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ABSTRACT: Cell death and the subsequent post-mortem changes, called necrosis, are integral parts of normal development and maturation cycle. Despite the importance of this process, the mechanisms underlying cell death are still poorly understood. In the recent literature, cell death is said to occur by two alternative, opposite modes: apoptosis, a programmed, managed form of cell death, and necrosis, an unordered and accidental form of cellular dying. The incorrect consequence is the overlapping of: a) the process whereby cells die, cell death; and b) the changes that the cells and tissues undergo after the cells die. Only the latter process can be referred to as necrosis and represents a process in cell life. In this review, we discuss the excellent basic research developed in this field during last decades and problems that remain to be resolved in defining both experimentally and mechanicistically the events that lead to and characterize cell death.International Journal of Oncology 07/2002; 21(1):165-70. · 2.40 Impact Factor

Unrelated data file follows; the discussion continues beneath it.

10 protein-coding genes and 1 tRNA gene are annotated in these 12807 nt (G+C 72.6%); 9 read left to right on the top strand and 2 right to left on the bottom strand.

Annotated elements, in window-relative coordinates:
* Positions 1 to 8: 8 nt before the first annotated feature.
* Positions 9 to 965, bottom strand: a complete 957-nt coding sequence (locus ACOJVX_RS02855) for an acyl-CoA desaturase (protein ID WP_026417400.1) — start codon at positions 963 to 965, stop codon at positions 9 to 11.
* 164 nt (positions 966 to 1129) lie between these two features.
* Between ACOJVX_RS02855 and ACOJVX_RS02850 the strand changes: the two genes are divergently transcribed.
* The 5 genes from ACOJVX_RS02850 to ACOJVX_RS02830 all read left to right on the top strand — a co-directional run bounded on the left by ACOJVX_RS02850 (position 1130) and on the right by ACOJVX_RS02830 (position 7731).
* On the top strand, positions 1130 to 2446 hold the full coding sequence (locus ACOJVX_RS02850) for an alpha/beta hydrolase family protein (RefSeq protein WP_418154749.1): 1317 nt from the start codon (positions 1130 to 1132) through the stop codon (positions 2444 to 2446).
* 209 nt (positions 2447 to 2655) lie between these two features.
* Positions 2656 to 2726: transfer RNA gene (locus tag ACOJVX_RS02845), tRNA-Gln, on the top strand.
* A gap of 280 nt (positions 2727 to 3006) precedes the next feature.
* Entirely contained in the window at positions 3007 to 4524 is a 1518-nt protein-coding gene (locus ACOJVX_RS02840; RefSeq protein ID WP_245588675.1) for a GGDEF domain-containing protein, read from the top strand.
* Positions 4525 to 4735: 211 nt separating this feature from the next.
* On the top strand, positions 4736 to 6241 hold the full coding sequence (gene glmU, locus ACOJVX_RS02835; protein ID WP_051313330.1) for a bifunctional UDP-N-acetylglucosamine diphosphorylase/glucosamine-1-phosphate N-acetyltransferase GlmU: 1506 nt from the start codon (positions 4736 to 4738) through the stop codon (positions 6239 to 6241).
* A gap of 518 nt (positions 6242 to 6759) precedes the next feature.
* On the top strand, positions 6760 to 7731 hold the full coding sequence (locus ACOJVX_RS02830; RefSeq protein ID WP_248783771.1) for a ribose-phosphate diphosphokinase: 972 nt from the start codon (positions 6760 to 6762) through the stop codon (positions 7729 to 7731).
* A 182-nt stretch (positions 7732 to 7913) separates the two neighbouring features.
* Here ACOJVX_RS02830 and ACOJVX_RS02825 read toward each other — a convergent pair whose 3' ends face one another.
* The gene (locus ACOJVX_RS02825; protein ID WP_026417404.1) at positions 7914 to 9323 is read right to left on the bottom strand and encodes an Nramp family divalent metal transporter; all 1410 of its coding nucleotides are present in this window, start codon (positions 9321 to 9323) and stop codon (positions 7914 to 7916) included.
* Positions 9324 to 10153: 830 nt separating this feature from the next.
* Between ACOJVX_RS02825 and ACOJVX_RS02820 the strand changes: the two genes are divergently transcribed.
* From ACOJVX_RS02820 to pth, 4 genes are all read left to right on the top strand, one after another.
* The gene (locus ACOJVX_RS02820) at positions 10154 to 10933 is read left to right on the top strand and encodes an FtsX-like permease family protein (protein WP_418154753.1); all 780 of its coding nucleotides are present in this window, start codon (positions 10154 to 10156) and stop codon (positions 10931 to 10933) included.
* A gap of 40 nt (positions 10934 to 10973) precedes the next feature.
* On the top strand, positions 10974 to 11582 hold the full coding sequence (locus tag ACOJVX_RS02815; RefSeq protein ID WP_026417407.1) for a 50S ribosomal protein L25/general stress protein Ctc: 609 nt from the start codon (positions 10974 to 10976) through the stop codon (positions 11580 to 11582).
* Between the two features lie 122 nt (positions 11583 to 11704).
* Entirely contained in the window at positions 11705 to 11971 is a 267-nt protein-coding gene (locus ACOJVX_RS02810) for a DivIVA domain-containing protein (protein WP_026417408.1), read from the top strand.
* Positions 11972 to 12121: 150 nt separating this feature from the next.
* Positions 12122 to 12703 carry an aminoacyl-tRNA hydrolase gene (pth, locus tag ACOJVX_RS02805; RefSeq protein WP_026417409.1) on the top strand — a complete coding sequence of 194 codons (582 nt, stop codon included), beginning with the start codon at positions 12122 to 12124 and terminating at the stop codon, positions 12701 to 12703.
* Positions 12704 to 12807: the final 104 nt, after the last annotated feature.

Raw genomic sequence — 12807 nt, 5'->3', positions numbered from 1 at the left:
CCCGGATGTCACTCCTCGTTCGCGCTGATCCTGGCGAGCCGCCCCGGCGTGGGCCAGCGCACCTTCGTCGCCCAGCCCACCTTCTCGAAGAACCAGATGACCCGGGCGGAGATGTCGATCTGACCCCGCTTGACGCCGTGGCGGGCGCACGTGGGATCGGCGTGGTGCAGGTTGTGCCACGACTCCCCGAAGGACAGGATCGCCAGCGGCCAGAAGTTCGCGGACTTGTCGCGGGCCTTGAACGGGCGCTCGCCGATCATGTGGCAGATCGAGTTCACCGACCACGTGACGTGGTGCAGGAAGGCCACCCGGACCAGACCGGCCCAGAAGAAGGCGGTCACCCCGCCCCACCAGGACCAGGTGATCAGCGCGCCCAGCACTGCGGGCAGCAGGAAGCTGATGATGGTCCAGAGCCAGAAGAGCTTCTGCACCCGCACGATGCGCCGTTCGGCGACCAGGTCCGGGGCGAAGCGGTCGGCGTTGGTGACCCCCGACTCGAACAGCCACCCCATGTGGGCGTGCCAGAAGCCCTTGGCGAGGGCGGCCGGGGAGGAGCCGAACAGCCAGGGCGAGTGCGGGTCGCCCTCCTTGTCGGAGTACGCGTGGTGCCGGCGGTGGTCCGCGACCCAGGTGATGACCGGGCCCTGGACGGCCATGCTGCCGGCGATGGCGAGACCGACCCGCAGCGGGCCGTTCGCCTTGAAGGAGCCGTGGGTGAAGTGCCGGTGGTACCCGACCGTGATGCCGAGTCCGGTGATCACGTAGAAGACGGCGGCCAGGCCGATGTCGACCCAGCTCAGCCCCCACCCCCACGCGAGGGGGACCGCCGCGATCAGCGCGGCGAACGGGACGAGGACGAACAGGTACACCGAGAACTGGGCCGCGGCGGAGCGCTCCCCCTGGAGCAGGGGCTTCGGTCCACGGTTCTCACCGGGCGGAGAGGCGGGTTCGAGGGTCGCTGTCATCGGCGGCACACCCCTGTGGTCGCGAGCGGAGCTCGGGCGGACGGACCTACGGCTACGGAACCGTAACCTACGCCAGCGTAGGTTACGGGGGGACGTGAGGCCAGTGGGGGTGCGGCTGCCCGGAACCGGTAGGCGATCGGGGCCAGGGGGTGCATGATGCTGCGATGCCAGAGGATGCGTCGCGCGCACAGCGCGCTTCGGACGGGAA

Article: Akt-mediated cardiomyocyte survival pathways are compromised by G alpha q-induced phosphoinositide 4,5-bisphosphate depletion.[show abstract] [hide abstract]